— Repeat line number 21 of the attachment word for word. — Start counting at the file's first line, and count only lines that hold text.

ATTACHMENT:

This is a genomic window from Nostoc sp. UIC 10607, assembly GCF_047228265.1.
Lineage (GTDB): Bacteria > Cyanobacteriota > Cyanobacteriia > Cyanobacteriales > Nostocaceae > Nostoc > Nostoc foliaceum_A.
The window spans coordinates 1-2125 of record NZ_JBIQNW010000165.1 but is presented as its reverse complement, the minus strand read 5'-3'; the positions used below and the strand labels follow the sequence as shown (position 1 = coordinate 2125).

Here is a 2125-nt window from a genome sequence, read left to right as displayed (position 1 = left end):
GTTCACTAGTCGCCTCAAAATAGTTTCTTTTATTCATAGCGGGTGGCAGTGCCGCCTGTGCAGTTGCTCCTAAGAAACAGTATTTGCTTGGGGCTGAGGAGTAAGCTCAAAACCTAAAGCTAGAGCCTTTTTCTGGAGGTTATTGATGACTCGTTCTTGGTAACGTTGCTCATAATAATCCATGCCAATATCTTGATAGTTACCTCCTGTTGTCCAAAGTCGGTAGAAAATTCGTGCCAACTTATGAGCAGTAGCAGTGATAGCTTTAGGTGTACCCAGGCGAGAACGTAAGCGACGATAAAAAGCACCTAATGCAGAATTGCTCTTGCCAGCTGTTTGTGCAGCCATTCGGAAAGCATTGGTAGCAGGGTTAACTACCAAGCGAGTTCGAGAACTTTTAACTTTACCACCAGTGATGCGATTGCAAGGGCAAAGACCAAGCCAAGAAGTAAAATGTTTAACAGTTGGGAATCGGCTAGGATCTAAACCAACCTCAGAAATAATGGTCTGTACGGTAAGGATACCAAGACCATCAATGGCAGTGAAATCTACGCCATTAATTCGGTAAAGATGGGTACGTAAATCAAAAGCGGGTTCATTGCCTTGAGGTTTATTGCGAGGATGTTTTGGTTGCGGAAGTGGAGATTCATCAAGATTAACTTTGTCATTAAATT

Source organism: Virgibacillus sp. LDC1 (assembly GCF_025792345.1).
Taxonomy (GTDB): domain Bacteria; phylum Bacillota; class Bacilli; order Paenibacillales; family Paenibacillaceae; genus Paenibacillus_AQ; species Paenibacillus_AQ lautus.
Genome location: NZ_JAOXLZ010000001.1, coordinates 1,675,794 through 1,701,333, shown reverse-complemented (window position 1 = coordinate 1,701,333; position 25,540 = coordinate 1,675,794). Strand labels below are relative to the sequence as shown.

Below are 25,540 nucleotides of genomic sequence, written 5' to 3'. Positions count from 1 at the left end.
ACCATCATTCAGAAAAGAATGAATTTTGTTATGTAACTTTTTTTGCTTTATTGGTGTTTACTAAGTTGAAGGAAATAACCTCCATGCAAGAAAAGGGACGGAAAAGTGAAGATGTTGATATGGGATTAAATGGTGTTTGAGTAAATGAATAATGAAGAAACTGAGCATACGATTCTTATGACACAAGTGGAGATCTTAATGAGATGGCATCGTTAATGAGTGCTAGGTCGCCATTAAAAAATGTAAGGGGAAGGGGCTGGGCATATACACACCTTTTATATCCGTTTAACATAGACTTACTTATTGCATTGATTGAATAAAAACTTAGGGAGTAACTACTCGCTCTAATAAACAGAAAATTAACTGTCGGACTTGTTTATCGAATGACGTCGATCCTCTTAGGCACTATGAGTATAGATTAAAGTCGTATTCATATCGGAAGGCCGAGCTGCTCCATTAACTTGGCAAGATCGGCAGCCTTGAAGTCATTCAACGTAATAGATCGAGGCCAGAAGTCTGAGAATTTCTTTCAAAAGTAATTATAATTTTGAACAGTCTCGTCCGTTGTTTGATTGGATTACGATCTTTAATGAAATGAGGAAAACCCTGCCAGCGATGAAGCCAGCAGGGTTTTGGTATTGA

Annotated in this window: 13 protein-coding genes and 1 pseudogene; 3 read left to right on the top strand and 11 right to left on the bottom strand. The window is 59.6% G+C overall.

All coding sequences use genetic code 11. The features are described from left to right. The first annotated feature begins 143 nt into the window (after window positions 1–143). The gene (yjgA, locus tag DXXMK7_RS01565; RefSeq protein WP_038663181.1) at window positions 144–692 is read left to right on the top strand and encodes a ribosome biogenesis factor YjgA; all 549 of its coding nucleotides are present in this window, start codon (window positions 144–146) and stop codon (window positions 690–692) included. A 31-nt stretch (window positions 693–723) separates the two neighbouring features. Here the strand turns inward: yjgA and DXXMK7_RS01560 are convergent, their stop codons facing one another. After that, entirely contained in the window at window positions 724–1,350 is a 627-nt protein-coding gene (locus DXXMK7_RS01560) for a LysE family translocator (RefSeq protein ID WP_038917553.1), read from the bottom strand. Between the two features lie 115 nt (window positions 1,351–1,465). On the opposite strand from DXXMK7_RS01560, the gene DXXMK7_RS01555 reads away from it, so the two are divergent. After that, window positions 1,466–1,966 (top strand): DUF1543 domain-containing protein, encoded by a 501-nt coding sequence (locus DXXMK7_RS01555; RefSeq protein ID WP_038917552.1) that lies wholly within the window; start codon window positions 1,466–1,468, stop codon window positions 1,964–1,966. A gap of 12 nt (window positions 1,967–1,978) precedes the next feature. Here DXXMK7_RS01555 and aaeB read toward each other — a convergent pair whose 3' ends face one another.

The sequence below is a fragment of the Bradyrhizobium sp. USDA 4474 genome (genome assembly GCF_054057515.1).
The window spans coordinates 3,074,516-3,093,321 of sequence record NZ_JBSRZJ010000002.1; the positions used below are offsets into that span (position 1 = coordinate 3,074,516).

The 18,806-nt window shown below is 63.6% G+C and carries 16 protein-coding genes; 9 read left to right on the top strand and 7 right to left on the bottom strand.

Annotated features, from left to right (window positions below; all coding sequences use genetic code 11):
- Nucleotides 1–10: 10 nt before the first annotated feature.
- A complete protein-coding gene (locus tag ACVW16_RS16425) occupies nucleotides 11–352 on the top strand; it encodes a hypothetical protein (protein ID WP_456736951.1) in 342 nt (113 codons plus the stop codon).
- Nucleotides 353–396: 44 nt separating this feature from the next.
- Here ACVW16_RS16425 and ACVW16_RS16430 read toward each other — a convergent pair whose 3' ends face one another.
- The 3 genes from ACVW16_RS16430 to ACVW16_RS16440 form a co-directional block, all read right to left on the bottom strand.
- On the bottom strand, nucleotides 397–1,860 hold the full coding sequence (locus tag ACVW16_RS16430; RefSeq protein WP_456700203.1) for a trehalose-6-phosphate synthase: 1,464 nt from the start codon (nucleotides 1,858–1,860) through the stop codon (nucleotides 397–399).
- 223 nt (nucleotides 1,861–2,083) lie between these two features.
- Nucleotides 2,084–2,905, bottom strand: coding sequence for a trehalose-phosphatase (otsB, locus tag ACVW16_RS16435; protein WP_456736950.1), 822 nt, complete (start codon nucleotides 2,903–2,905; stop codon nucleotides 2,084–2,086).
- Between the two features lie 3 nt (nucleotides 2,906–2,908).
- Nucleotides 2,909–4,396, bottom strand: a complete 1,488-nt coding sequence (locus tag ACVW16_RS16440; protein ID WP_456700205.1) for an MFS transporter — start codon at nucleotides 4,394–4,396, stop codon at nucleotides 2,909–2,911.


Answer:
- The 3 genes from ACVW16_RS16430 to ACVW16_RS16440 form a co-directional block, all read right to left on the bottom strand.